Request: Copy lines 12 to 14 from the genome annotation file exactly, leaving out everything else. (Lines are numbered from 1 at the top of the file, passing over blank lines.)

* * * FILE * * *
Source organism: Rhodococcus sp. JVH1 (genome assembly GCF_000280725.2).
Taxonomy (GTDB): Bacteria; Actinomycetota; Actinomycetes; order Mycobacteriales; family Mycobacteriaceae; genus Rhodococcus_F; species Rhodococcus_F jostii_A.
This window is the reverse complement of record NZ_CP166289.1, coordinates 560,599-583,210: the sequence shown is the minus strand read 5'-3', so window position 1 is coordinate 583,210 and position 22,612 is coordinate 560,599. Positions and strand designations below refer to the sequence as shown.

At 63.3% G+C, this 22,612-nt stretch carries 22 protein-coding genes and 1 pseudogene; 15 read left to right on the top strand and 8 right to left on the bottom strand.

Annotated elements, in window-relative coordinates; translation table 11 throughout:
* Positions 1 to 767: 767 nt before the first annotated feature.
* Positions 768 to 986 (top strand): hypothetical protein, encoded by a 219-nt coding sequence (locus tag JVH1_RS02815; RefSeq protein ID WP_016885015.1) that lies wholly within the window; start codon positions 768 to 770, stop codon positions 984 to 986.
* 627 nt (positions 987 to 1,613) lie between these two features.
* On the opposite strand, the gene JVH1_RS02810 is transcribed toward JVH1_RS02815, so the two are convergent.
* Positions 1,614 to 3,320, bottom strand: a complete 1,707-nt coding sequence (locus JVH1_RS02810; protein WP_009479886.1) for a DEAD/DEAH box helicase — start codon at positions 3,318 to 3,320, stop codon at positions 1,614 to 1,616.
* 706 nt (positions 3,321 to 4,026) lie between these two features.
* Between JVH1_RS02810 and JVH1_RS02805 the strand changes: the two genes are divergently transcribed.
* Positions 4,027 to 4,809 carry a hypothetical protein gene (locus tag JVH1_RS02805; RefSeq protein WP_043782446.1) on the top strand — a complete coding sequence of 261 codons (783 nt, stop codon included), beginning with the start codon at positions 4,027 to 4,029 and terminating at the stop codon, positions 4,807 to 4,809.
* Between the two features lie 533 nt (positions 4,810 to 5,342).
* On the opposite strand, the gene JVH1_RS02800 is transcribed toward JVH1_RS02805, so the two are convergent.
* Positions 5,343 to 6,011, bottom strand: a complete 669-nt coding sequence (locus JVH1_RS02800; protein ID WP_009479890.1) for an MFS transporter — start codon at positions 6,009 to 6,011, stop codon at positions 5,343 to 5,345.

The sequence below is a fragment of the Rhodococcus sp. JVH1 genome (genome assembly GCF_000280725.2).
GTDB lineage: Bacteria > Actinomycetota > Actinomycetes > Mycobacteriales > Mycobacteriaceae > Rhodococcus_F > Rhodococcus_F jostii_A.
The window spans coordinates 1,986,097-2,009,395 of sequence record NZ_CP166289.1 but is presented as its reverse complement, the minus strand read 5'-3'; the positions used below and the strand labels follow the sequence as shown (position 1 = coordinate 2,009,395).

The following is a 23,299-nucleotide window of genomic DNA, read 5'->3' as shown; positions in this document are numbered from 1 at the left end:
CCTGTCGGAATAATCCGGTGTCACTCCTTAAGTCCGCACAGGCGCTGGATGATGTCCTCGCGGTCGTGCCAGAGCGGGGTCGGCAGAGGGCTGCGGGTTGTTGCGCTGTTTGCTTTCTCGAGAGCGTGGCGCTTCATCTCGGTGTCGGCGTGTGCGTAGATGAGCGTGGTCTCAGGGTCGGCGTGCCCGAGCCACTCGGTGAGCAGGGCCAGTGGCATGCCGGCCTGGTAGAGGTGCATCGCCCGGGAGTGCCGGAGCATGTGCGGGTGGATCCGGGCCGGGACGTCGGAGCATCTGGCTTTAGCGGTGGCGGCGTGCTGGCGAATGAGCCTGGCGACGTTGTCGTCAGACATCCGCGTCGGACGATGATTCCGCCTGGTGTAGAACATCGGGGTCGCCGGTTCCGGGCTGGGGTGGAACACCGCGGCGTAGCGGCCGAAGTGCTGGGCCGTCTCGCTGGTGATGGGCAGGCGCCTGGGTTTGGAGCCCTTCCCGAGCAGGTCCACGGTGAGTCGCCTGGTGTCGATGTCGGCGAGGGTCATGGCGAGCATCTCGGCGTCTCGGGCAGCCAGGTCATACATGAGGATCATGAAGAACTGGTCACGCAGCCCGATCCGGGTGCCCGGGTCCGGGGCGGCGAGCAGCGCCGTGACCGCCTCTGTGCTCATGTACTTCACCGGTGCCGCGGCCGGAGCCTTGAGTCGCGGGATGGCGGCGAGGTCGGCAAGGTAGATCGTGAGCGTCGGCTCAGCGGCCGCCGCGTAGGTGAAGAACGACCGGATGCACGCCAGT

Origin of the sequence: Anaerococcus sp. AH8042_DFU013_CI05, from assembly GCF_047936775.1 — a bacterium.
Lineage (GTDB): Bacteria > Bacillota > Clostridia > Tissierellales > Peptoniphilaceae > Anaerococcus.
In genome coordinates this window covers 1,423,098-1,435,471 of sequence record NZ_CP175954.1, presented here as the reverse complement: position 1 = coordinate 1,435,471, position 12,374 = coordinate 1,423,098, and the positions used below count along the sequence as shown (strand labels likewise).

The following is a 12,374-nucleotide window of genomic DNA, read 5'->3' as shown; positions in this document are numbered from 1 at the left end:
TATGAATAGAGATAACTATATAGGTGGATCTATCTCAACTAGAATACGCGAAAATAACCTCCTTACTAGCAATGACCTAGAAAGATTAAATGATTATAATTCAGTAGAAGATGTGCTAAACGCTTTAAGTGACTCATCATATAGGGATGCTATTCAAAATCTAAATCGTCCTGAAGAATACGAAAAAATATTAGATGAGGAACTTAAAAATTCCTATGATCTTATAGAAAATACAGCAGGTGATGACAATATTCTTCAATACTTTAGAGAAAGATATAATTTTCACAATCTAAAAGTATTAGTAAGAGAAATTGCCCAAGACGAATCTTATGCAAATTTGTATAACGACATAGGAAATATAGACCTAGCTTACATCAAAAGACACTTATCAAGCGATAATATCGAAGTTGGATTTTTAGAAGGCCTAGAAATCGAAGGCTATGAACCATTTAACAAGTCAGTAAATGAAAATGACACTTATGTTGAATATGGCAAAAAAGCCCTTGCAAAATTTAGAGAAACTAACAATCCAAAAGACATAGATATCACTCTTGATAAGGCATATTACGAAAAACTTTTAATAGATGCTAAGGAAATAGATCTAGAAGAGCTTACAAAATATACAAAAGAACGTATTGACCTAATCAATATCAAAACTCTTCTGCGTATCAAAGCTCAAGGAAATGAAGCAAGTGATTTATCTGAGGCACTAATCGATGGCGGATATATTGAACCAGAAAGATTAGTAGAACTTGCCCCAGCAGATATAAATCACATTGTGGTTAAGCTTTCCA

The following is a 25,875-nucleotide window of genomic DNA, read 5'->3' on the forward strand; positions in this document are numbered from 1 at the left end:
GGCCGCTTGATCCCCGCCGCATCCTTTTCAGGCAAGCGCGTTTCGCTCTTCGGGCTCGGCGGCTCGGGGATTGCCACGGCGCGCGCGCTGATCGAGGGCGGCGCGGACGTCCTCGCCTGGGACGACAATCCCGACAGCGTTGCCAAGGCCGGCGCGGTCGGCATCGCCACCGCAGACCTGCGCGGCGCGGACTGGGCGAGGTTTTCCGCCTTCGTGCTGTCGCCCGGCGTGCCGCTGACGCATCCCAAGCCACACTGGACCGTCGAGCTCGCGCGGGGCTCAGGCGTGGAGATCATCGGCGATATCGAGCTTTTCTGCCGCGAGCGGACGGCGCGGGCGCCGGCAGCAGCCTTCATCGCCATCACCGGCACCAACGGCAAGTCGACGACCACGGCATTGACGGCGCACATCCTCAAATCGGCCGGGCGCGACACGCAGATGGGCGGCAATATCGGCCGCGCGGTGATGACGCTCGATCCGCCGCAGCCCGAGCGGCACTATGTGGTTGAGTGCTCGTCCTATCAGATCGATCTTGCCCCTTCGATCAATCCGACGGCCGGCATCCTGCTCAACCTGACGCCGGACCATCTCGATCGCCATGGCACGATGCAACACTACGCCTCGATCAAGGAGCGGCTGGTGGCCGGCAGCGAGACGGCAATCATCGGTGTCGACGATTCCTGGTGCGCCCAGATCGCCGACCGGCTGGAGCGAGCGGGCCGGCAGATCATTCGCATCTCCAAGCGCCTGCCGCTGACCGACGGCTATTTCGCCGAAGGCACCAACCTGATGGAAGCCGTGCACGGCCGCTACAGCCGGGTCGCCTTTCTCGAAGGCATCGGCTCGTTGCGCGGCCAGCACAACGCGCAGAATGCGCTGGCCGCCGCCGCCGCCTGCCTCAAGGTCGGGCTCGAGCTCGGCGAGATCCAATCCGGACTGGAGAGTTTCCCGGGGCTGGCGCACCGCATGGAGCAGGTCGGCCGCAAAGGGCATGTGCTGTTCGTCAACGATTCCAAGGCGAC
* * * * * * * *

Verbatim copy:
* Between JVH1_RS02810 and JVH1_RS02805 the strand changes: the two genes are divergently transcribed.
* Positions 4,027 to 4,809 carry a hypothetical protein gene (locus tag JVH1_RS02805; RefSeq protein WP_043782446.1) on the top strand — a complete coding sequence of 261 codons (783 nt, stop codon included), beginning with the start codon at positions 4,027 to 4,029 and terminating at the stop codon, positions 4,807 to 4,809.
* Between the two features lie 533 nt (positions 4,810 to 5,342).